Executive Summary — Established platform providers can be difficult to displace. This paper explores a path to platform leadership change that does not rely on breakthrough innovation or Schumpeterian creative destruction: a phenomenon the authors call "platform envelopment." In practical terms, envelopment entails one platform provider adding another platform's functionality to its own, and then offering a multiplatform bundle. Eisenmann and his colleagues describe a variety of envelopment attacks based on the relationship between the attacker's platform and its target's, and then discuss the economic and strategic motivations for each attack type. Key concepts include:
- Envelopment is a powerful force shaping platform evolution.
- Well-established incumbents that otherwise are sheltered from entry by standalone rivals, due to strong network effects and high switching costs, may be vulnerable to envelopment.
- A conglomeration attack means that platforms are functionally unrelated but may share common users and components. In such an attack, bundling can yield significant economies of scope. Example: Apple iPhone bundling smart phone with iPod.
- With an intermodal attack, the platforms are weak substitutes, and the attacker may neutralize an emerging competitive threat. Example: Blockbuster bundling DVD-by-mail service with store rentals.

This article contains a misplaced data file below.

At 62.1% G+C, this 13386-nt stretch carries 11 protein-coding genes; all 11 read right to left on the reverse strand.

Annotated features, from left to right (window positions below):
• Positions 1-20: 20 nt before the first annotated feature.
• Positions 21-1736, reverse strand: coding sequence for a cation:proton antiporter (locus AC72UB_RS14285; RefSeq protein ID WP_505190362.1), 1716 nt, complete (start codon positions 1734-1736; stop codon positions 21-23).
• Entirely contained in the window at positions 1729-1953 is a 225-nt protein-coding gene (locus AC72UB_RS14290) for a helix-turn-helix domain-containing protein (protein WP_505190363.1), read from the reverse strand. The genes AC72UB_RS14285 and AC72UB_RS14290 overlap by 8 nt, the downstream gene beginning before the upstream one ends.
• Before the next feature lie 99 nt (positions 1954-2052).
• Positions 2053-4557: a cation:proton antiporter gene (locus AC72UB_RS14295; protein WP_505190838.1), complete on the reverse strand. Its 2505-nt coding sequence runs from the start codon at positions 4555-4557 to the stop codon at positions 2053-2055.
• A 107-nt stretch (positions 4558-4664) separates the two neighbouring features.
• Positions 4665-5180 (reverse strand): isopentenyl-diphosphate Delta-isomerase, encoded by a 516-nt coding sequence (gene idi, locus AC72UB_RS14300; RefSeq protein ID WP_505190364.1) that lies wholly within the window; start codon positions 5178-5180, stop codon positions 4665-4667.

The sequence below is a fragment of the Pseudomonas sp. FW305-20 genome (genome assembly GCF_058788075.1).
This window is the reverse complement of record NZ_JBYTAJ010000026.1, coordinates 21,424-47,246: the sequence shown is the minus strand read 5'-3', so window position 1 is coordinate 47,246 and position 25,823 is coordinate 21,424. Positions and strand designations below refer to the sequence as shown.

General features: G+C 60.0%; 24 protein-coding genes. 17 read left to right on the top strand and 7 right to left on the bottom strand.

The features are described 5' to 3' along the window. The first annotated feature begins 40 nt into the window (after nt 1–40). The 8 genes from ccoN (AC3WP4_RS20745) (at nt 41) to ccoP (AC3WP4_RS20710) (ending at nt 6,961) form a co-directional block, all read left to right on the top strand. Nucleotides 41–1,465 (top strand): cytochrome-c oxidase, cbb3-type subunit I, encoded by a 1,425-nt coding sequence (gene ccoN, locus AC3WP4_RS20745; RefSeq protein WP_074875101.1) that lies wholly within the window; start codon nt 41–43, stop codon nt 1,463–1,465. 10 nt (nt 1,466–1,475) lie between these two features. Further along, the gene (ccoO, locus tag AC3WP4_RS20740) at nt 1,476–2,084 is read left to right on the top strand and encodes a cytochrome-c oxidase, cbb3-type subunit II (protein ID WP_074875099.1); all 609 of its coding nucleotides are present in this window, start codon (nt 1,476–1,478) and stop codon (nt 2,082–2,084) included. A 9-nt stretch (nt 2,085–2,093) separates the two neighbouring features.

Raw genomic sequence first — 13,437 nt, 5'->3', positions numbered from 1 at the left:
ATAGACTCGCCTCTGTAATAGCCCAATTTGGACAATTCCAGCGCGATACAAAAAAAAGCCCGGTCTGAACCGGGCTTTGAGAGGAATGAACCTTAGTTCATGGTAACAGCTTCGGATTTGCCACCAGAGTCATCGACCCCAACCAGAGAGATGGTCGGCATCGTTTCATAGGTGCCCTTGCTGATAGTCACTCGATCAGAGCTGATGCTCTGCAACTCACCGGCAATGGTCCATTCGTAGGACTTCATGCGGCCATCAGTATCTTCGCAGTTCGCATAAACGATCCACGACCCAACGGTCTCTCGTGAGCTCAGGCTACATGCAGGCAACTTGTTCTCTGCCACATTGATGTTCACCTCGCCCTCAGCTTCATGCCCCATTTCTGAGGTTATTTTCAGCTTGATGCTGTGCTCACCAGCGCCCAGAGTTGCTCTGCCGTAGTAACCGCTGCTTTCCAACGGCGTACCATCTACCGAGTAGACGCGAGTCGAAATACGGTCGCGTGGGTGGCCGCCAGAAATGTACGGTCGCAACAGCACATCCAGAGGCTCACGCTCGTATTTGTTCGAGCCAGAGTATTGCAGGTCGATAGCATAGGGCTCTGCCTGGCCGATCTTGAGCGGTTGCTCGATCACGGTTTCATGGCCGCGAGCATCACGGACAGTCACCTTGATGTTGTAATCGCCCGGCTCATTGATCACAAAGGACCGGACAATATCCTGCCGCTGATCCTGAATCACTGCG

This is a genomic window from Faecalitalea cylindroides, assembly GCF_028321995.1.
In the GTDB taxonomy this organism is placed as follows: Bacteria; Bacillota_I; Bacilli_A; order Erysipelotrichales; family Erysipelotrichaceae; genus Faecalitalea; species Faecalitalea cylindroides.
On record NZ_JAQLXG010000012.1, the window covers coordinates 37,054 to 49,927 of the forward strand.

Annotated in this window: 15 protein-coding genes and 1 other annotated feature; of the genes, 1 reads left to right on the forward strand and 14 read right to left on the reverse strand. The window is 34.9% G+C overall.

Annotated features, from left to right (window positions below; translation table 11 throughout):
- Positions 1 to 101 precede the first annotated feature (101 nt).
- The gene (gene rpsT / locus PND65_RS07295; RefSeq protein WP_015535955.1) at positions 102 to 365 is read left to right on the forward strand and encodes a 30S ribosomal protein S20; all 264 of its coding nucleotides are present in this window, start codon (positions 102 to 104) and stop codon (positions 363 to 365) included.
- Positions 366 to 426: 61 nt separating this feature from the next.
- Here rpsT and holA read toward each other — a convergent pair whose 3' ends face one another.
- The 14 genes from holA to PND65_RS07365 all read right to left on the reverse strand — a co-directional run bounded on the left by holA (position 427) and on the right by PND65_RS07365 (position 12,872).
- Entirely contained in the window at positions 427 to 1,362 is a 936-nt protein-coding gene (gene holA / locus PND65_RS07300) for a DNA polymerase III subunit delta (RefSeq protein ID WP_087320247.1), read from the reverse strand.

- With a foreclosure attack, the platforms are complements. If envelopment reduces the appeal of a standalone provider's crucial complement, the attacker may strengthen its position vis-à-vis rivals in its core market. Example: Microsoft bundling Media Player with its Windows operating system.
Due to network effects and switching costs, platform providers often become entrenched. To dislodge them, entrants generally must offer revolutionary products. We explore a second path to platform leadership change that does not rely on Schumpeterian creative destruction: platform envelopment. By leveraging common components and shared user relationships, one platform provider can move into another's market, combining its own functionality with the target's in a multi-platform bundle. Dominant firms otherwise sheltered from entry by standalone rivals may be vulnerable to an adjacent platform provider's envelopment attack. We analyze conditions under which envelopment strategies are likely to succeed.